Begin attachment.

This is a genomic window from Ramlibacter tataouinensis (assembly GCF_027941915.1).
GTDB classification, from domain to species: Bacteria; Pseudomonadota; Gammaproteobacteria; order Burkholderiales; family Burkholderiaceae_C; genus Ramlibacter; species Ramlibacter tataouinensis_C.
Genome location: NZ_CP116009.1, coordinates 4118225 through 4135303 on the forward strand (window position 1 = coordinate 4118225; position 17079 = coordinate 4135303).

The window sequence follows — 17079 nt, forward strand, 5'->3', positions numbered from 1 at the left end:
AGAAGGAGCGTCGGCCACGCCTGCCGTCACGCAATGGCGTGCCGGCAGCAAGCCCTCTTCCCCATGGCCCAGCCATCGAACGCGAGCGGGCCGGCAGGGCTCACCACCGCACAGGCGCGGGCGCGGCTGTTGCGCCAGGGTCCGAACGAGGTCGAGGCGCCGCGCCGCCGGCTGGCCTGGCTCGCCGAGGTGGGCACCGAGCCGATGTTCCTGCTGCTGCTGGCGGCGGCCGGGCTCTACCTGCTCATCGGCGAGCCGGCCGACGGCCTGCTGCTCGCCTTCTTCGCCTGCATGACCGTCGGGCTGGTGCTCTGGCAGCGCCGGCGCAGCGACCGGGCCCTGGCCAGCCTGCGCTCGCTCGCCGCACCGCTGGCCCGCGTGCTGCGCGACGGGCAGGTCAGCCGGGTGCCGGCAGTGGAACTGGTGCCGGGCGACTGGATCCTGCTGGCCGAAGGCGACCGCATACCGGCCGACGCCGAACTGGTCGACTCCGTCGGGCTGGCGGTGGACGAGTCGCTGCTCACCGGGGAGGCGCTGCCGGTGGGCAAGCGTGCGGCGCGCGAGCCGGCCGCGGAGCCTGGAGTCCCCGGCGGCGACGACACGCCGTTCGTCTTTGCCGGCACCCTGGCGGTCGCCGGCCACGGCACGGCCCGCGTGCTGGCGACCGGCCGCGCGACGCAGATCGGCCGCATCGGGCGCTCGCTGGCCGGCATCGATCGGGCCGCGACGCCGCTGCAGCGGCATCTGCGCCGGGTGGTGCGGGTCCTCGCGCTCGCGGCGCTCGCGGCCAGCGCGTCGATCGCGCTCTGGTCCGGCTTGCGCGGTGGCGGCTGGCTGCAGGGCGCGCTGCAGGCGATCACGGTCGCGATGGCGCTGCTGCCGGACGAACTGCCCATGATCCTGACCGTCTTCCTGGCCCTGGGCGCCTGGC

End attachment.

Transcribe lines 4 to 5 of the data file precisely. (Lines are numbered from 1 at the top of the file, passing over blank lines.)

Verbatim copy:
The window sequence follows — 17079 nt, forward strand, 5'->3', positions numbered from 1 at the left end:
AGAAGGAGCGTCGGCCACGCCTGCCGTCACGCAATGGCGTGCCGGCAGCAAGCCCTCTTCCCCATGGCCCAGCCATCGAACGCGAGCGGGCCGGCAGGGCTCACCACCGCACAGGCGCGGGCGCGGCTGTTGCGCCAGGGTCCGAACGAGGTCGAGGCGCCGCGCCGCCGGCTGGCCTGGCTCGCCGAGGTGGGCACCGAGCCGATGTTCCTGCTGCTGCTGGCGGCGGCCGGGCTCTACCTGCTCATCGGCGAGCCGGCCGACGGCCTGCTGCTCGCCTTCTTCGCCTGCATGACCGTCGGGCTGGTGCTCTGGCAGCGCCGGCGCAGCGACCGGGCCCTGGCCAGCCTGCGCTCGCTCGCCGCACCGCTGGCCCGCGTGCTGCGCGACGGGCAGGTCAGCCGGGTGCCGGCAGTGGAACTGGTGCCGGGCGACTGGATCCTGCTGGCCGAAGGCGACCGCATACCGGCCGACGCCGAACTGGTCGACTCCGTCGGGCTGGCGGTGGACGAGTCGCTGCTCACCGGGGAGGCGCTGCCGGTGGGCAAGCGTGCGGCGCGCGAGCCGGCCGCGGAGCCTGGAGTCCCCGGCGGCGACGACACGCCGTTCGTCTTTGCCGGCACCCTGGCGGTCGCCGGCCACGGCACGGCCCGCGTGCTGGCGACCGGCCGCGCGACGCAGATCGGCCGCATCGGGCGCTCGCTGGCCGGCATCGATCGGGCCGCGACGCCGCTGCAGCGGCATCTGCGCCGGGTGGTGCGGGTCCTCGCGCTCGCGGCGCTCGCGGCCAGCGCGTCGATCGCGCTCTGGTCCGGCTTGCGCGGTGGCGGCTGGCTGCAGGGCGCGCTGCAGGCGATCACGGTCGCGATGGCGCTGCTGCCGGACGAACTGCCCATGATCCTGACCGTCTTCCTGGCCCTGGGCGCCTGGC